An Unexpected Finale to a Night Out

A few days ago, the American and local staffs and the American interns left the grounds of TYO for a nighttime meal overlooking beautiful hills. While we knew there would be fun-filled, transliterated conversations (especially for the interns like me who don’t speak Arabic) taking place, the bonding that came to be at the end of the evening was a fabulous surprise to everyone.

I found that the evening began typically, with people waiting around the table, conversing about their jobs, complaining about the glacial nature of the wait staff, and taking turns watching Kais, psycho-social therapist Suhad’s adorable son, kick an inner tube around the pool while his older brother swam. After a few hours of eating and socializing, it was time for us all to pile into the brand-spanking new TYO bus and head home.

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I don’t know if it was the general jovial mood that comes after eating a delicious meal in great company, the intoxicating rhythm of Palestinian pop, or the neon blue floor lights of our new bus but, as we headed out of Matah Zaman, the unflinchingly strong Palestinian spirit took over.

We clapped. We cheered. Some of us even sang and danced to the beat of the amazing music. And as we headed through the Israeli-manned checkpoints, we didn’t lower our voices, but raised them.

And what remained in my mind long after the drive was over was that spirit. That resilience, that perseverance, that beauty in the people I have found during my time here in Palestine, that ability to enjoy life despite the daily trials of a military occupation. It is that which I will miss dearly from Nablus.

-Maggie

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Ice Cream at 4:30 am, Sunrise at 5:00

The interns took some time off this weekend and traveled to Haifa for some much anticipated R&R. After taking a not-so-quick detour to Tel Aviv for the absolute best burger I have ever, in my entire life tasted (true story), we turned our rental cars north and headed to Haifa, a costal Israeli town in which both Israelis and Palestinians live. (Historically a predominantly Arab town, Arabs now make up about 33% of the population.) The following day, armed with some sleep and our faithful robo-tourist guide, intern coordinator Robyn Kbera (“Big” in Arabic and she is as tall as they get, folks), we saw the beautiful sites of ancient Akko (aka Acre). Akko has at one point been ruled by the Greeks, Romans, various caliphates, Bedouins, Crusaders, Ottomans, Mameluks, Brits, and Israel. While touring around what is now called the Citadel of Akko, we walked along (maybe among) Ottoman fortifications, built on top of Hospitaller and Crusader fortifications, which were later used as a prison for Jewish Zionists by the British during the British Mandate. Needless to say, for anyone at all interested in history, visiting Akko is a bit like being a kid in a candy store!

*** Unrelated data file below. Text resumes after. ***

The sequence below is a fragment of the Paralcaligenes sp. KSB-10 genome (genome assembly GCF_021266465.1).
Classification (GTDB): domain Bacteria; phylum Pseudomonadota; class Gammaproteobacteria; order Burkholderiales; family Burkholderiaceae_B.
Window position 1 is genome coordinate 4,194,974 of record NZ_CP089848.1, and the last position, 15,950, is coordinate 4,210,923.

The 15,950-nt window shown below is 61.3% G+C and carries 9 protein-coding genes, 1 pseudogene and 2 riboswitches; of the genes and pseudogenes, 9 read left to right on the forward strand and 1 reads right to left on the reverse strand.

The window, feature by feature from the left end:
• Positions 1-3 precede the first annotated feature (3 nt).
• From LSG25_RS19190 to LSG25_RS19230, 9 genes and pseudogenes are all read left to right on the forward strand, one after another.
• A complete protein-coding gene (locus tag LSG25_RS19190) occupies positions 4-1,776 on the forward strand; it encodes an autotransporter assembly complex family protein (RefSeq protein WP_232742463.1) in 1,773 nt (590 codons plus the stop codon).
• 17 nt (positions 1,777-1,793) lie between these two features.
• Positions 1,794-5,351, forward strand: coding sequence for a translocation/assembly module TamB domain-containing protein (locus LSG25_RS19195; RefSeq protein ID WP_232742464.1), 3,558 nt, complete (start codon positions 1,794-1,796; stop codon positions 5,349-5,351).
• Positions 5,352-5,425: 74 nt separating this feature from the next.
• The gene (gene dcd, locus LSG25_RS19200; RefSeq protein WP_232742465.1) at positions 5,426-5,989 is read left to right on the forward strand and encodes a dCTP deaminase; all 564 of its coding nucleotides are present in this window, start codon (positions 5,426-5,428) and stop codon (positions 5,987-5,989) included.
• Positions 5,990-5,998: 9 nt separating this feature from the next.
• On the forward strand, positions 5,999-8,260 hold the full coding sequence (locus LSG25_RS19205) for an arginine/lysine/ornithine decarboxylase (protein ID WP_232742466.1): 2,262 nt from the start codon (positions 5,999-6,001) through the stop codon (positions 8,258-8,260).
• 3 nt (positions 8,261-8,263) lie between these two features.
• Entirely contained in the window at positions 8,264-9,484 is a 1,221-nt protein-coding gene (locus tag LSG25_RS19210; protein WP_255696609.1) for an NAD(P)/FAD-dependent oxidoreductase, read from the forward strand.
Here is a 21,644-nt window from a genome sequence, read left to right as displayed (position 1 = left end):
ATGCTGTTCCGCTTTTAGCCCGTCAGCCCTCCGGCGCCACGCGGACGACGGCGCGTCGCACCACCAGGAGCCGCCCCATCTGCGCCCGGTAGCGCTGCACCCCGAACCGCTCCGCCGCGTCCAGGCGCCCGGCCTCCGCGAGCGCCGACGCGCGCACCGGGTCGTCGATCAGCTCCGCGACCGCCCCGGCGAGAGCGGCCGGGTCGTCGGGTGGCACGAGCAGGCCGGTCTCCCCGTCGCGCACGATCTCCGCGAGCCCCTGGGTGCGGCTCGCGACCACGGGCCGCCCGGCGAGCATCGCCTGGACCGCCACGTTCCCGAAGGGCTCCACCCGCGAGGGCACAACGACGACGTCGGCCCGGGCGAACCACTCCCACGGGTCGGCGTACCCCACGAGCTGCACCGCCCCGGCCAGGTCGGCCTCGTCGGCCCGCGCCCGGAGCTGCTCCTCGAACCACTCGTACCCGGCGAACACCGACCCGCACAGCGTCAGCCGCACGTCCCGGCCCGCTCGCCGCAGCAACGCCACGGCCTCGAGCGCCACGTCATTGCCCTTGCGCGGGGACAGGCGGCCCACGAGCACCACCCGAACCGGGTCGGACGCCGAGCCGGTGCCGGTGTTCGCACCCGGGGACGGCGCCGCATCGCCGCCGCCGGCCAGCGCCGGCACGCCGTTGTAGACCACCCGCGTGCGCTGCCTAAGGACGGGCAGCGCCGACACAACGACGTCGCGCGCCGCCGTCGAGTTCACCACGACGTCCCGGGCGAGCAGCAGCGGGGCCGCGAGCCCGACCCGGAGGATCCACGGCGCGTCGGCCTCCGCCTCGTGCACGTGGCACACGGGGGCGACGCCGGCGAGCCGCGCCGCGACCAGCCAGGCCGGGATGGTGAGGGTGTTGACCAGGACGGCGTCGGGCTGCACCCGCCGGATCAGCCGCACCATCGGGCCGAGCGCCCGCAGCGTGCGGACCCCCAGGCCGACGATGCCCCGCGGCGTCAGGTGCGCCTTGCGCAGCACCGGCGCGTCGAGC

After inundating ourselves with history and old rocks, we rewarded ourselves with a seafood extravaganza, right along the shore and a nap back at the homestead. We were all pretty exhausted at that point, but also knew that the real highlight of the weekend was right around the corner- SUSHI! At around 8 p.m., we headed out and proceeded to drive all over downtown Haifa before our cabs could find the elusive sushi restaurant. Following our second seafood meal, a few of us were still not quite ready to call it a night. At around 4 a.m., a decision was made that when in Haifa…see the sunrise. So, following an early morning ice cream break, we saw the sun rise in Bat Galim over the heads of Israeli women and Arab boys out for an early morning swim. Ice cream at 4:30 a.m. and a sunrise at 5:00 a.m. was just about the perfect way to end our first day in Haifa.

Beautiful Akko
Sunrise
On the road
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